Considered view on the Future of Extrication

When I offered this opinion I was accused of placing ‘obstacles’ in the way of progress and told to ‘..embrace it!’ I personally consider myself to be progressive and will happily overcome as many obstacles as possible to make the process of extrication safer, easier and timelier. The specific theme of this conversation is not actually the important issue here. What is key is that more and more people are starting to think ‘outside of the box’ when it comes to extrication (and many other issues). Of course this kind of thinking should be encouraged and will form the basis of future progress. However, I feel we need to have a considered view to progress and look at it from a wider perspective, taking into account what value it will add to all those involved. Progress has to provide a proportional solution to an identified problem, otherwise we just progress for the sake of progression; this cannot be the future!

Proportional solution?

Let’s return to the issue of using drones during extrication. For the majority of road traffic collisions there is no identified problem that warrants the use of such technology, so is that a proportional solution? We must also keep in mind that the use of drones would require a considerable cost in terms of purchasing the equipment and training people to use them.

For the majority of extrications, are drones useful? Do they add value?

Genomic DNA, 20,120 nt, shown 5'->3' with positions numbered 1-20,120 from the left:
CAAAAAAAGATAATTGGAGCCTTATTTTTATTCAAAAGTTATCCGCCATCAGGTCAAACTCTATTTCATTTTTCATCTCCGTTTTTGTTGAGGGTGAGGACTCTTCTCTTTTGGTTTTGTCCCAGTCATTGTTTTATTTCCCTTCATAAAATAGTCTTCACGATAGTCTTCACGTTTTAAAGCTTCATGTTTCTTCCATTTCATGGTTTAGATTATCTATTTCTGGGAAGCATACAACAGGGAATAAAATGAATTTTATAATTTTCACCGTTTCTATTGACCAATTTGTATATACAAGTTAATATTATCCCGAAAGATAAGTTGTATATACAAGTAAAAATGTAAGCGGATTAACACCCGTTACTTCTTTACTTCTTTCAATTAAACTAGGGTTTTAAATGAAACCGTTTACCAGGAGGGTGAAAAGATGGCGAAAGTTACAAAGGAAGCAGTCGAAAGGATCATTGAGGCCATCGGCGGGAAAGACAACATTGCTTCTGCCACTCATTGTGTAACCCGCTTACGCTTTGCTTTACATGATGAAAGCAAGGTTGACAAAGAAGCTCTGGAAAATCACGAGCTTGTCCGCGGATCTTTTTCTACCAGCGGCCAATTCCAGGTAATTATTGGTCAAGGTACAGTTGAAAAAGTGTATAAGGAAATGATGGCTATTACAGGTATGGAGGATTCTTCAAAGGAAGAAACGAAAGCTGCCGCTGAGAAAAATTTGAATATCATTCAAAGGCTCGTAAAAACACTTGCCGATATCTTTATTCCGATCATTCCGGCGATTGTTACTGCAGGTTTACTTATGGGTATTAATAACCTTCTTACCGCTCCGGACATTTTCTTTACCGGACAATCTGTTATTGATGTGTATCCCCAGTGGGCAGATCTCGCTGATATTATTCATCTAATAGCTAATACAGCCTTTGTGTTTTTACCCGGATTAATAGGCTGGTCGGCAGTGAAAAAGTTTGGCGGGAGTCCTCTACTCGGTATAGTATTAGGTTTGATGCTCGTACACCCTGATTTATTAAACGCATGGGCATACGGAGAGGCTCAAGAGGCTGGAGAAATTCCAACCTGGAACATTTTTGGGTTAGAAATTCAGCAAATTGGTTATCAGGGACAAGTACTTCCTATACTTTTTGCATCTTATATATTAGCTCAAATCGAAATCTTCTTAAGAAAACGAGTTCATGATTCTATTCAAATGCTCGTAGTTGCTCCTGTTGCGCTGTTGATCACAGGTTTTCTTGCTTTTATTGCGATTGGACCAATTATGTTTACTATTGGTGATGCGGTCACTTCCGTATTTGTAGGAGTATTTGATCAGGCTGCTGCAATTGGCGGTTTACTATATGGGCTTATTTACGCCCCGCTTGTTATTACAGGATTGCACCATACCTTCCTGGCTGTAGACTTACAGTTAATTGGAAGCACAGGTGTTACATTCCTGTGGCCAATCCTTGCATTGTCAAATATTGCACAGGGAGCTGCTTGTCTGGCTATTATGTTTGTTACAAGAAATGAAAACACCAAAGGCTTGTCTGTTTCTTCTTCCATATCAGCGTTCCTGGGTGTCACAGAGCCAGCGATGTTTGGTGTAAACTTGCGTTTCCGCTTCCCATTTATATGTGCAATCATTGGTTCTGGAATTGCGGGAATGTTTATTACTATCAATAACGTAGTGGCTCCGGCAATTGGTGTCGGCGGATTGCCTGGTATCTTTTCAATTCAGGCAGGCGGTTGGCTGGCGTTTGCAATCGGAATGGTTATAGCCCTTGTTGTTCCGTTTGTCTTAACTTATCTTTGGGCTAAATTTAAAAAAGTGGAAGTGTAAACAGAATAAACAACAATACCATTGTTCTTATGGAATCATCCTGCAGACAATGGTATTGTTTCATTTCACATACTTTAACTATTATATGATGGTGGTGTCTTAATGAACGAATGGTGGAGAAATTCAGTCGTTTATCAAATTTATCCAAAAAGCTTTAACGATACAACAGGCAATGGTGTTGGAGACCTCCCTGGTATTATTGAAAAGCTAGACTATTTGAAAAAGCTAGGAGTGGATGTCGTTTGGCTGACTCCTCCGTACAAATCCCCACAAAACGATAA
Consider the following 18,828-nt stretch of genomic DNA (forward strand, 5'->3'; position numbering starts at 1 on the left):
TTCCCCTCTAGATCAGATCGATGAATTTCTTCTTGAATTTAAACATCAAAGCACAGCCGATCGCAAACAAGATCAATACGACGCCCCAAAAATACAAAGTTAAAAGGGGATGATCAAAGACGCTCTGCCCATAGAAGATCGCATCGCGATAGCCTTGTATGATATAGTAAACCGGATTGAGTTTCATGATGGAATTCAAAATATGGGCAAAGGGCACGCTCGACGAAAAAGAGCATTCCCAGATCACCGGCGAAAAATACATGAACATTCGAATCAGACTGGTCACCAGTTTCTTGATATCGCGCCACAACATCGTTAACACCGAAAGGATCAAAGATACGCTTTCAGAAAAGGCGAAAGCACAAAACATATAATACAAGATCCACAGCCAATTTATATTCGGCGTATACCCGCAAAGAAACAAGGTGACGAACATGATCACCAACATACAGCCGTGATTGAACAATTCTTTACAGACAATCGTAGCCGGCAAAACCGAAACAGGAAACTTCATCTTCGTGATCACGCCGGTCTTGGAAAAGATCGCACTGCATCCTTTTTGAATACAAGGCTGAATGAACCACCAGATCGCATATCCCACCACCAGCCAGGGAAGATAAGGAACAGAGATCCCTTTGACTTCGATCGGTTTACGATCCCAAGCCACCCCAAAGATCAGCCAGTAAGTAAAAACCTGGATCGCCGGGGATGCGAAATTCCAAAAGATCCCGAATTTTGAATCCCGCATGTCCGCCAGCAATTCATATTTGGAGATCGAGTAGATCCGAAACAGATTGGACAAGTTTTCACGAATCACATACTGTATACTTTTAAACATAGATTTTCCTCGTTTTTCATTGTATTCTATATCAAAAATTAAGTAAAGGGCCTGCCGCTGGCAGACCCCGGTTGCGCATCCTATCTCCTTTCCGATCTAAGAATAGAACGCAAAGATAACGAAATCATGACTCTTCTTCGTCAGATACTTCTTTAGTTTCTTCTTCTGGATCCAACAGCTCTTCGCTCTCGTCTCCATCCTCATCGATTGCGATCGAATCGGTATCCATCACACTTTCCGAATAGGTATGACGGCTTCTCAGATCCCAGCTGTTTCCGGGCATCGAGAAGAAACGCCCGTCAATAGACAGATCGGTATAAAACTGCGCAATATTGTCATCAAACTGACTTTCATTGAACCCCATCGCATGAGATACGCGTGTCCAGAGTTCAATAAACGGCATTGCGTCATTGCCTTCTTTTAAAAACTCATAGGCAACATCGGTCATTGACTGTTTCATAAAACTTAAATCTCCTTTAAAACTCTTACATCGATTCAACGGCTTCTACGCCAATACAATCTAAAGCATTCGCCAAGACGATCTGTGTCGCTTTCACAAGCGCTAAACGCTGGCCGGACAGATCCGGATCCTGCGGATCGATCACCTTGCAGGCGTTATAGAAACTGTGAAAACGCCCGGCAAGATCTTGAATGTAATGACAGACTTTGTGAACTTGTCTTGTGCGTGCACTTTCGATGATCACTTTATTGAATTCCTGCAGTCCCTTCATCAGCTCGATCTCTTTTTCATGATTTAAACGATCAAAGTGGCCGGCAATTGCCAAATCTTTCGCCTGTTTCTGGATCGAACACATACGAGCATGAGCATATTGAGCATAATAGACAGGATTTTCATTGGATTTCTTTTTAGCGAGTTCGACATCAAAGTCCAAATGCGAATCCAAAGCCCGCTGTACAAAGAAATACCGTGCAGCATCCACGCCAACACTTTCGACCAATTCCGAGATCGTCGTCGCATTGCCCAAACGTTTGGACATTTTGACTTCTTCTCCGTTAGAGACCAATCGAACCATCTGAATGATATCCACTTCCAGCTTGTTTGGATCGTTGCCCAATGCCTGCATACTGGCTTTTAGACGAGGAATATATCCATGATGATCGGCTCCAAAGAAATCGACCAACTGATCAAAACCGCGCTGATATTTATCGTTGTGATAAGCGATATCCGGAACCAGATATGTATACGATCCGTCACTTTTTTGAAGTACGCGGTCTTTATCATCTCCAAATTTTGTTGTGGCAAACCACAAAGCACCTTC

Don’t run before you can walk

My main concern here though is that we are in danger of ‘running before we can walk’ and we may start to look at the future before adequately dealing with issues that affect us in the here and now. The constantly changing subject of how we deal with the patient from a medical perspective coupled with advances in vehicle and rescue tool technology means that we have enough to worry about on the ground without taking to the skies just yet. Sometimes we have to ‘go back to basics’ and ensure that we have mastered the fundamental skills required to carry out extrication in a safe, efficient and casualty centred way.

Master the basics

I want to reiterate that I love technology and the thought of incorporating it into the future of rescue operations is one of the most exciting prospects of the next decade and something we can all look forward to. That said, extricating a patient from a motor vehicle is a process that technology can only ever play a relatively small part in. The rest is down to us, for that reason we have to learn the basics well and do them well.

Finally, being over-reliant on technology may mean that we can, at some point in the future, become vulnerable. I mean, have you ever flown a drone in the wind?

Written by Ian Dunbar.